Shortly afterwards, on Friday, March 22, 2013, Israeli Prime Minister Netanyahu called Turkish Prime Minister Recep Tayyip Erdogan and apologize for the Israeli attack on Gaza’s Freedom Flotilla. The PM Bureau, released a statement claiming “The prime minister made it clear that the tragic results regarding the Mavi Marmara were unintentional and that Israel expresses regret over injuries and loss of life,” and “Prime Minister Netanyahu apologized to the Turkish people for any errors that could have led to loss of life and agreed to complete the agreement on compensation.” Netanyahu’s Road to Damascus

The agreement was negotiated since then. On March 25, 2014, it was published that the agreement was ready, but that the Turkish government was waiting for local elections to end before the formal signing. Israel acknowledged that the agreement was ready, but Netanyhau did not present it even to the government.

The reconciliation agreement included a Turkish commitment to pass a law in parliament that nullifies all legal complaints against Israeli officers and soldiers involved in the Gaza flotilla operation, in exchange for a $20 million compensation package.

Something went awry; there was an unexplained delay in the signature of the agreement. Now we know that everybody was waiting to the Turkish Court.

On May 26, Istanbul’s Seventh High Criminal Court released arrest warrants to the four abovementioned officers over their role in the 2010 Mavi Marmara attack.

Upon entrance in Turkey, the officers will be arrested. The Turkish government can request the extradition of any of the officials should they enter a country with an extradition agreement. The warrant will be presented to the Interpol, which is under no obligation to respond.

Should Interpol respond to the Turkish request and publicize the international arrest warrants, the officers will be under threat of arrest in all countries that are Interpol members.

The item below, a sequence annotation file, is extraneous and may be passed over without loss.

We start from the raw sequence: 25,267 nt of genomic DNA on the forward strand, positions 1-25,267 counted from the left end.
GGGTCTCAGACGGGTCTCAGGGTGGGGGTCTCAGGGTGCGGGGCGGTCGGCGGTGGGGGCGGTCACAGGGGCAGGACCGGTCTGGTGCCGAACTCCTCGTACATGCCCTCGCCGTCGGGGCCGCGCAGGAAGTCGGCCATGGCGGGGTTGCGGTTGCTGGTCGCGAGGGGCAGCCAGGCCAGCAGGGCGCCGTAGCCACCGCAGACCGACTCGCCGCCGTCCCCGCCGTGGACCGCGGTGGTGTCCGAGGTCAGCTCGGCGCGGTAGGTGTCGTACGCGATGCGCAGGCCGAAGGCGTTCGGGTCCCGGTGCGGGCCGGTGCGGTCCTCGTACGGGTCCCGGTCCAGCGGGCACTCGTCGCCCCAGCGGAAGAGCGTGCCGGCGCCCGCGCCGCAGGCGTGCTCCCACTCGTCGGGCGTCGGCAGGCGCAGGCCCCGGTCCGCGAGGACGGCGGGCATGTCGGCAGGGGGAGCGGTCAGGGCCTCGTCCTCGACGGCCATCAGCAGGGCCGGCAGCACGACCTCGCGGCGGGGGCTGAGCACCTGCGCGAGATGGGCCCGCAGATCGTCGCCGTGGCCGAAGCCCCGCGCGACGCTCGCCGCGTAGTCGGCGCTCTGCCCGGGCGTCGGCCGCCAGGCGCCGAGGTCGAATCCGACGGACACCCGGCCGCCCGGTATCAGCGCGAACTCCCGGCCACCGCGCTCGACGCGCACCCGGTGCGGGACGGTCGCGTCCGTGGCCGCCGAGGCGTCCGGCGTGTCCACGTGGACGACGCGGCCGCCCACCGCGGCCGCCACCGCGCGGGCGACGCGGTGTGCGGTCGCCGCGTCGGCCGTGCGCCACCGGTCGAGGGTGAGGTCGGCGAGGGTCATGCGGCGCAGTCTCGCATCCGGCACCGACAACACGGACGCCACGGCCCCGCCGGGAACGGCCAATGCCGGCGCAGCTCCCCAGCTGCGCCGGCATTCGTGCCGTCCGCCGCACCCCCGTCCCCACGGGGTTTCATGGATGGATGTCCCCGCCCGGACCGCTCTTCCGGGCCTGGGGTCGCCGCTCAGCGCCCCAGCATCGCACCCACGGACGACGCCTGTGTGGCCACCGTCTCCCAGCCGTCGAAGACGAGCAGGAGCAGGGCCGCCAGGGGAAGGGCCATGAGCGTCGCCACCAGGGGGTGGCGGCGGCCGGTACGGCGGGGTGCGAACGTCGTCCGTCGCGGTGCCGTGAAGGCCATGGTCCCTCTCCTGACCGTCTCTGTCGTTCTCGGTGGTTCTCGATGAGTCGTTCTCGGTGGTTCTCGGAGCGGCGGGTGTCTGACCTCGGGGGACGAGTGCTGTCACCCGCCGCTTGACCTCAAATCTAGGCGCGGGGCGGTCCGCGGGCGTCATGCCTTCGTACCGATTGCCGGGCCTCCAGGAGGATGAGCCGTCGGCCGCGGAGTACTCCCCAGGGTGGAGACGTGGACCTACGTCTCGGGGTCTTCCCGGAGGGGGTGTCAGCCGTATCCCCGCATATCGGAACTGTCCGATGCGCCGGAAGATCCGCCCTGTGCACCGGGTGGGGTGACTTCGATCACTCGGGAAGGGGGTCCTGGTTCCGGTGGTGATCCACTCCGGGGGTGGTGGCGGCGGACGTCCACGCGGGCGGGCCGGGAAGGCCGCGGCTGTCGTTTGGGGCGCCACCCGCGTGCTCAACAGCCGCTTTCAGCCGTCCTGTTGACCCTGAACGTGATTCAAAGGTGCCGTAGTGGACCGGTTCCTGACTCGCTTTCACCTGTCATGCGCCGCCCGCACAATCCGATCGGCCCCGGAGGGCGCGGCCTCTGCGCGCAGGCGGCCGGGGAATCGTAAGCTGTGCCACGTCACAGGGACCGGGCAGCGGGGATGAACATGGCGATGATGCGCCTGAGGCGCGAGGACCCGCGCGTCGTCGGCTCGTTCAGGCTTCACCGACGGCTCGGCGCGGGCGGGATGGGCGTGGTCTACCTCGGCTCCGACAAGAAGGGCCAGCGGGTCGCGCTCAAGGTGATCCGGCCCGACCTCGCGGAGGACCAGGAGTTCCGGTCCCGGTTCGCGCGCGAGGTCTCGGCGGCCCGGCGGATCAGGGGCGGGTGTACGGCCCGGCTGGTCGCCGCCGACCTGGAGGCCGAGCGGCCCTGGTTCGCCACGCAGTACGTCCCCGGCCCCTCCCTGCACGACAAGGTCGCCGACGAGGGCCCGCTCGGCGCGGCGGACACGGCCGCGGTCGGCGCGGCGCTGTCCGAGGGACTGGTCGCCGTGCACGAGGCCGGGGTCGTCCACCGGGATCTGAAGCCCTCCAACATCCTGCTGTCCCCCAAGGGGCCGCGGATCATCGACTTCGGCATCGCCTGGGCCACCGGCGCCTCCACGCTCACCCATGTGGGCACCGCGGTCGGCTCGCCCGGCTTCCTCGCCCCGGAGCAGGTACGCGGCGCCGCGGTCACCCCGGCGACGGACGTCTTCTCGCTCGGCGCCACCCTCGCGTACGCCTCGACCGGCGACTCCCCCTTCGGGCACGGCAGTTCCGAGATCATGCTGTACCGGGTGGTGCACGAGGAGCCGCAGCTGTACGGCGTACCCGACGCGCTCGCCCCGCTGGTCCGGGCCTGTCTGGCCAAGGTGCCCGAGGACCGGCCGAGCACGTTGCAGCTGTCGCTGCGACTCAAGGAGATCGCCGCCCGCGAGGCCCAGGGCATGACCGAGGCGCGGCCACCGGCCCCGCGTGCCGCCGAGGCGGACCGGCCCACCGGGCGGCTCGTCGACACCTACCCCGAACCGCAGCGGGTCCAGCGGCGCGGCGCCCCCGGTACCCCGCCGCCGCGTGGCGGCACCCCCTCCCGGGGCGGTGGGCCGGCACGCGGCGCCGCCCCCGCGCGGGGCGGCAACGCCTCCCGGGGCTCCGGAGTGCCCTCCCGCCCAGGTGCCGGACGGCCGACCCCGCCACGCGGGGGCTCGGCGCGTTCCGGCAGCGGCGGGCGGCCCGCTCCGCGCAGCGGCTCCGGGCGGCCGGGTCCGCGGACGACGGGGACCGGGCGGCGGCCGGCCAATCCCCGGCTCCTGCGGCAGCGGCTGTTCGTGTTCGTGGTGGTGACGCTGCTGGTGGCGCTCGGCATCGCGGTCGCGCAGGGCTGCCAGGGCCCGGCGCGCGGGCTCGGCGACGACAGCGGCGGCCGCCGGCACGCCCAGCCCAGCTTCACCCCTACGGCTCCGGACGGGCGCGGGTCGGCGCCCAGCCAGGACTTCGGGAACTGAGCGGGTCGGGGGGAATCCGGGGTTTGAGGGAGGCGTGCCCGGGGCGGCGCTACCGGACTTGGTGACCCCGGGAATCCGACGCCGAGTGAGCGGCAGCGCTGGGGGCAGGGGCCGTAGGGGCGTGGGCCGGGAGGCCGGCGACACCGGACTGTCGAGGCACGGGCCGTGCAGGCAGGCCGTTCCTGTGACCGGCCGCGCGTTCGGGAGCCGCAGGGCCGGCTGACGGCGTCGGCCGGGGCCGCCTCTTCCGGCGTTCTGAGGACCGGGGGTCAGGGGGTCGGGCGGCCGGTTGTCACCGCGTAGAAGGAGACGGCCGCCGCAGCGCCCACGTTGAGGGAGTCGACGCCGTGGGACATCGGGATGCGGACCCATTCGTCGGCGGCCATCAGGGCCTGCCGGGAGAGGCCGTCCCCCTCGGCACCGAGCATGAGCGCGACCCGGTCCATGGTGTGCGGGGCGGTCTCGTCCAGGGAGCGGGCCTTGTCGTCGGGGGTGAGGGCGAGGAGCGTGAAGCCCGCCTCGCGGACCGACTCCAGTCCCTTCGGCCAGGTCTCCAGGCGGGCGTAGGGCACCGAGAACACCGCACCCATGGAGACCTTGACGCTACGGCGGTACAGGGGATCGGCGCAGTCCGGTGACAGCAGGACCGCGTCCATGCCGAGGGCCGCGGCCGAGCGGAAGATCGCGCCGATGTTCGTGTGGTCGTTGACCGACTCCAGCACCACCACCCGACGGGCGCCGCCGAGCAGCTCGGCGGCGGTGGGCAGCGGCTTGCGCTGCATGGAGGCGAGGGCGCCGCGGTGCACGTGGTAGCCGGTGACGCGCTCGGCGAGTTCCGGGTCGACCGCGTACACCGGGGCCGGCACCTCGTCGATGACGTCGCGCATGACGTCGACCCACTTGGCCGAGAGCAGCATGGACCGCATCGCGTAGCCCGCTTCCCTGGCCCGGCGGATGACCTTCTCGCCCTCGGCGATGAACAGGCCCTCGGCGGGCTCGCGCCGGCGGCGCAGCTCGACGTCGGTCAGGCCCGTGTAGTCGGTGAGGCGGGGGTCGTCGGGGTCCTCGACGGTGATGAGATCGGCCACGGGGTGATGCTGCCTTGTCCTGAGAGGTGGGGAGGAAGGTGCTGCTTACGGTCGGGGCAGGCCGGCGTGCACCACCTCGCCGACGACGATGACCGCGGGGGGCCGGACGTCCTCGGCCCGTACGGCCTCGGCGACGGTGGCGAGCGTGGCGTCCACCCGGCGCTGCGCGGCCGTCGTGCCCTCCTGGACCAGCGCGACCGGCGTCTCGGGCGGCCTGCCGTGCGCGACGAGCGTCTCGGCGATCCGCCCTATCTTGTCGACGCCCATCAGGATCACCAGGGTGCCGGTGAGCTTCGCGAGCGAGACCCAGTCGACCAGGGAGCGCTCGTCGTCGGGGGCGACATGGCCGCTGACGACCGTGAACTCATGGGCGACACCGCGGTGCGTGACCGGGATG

Dropping Jaws

With dropping jaws, victims of Israeli illegitimate violence, are witnessing a comprehensive attempt to address its state crimes.

A topic which is often reported by Israeli media and that has never been denied by Israel, is its endless appetite for extrajudicial executions. I expanded on that in Scary Sicarii: Israeli Extrajudicial Executions, but the pattern is simple.

A person is declared “undesirable” by the military establishment, it is specifically targeted, and assassinated. No trial is held, no chance is given to the victim to defend himself. Similarly distressing, are detentions held without legal process, since Israel claims that its officials possess precognition powers.

The State detains someone on the grounds that he is about to commit a crime, in an incredible claim to possess precognition powers (see Minority Report: IDF arrests Palestinian prisoner released in Shalit swap). This is not only illegitimate, it is illegal.

On the issue of crimes, Israel operates according to Criminal Law, also known as Penal Law, the law pertaining to crimes and punishment. The laws comprising this topic regulate the definition of offences found to have a sufficiently deleterious social impact and impose punishments on them. However, the law does not impose restrictions on society that physically prevents people from committing a crime in the first place.

In this context the Turkish reaction can be understood, despite being based on a problematic legal principle. Israel’s Nuremberg Trials took place in Istanbul. Yet, The victims of the Israeli attack on the Freedom Flotilla raid cannot find justice.

Dear generals, had I not been illegitimately robbed my freedom of movement and in a couple of months my life, I would be more than glad to visit you in prison and bring you some tea bags. Just to make sure that you are in and we are safe. One way or other, godly justice reaches the criminals, as you have discovered now.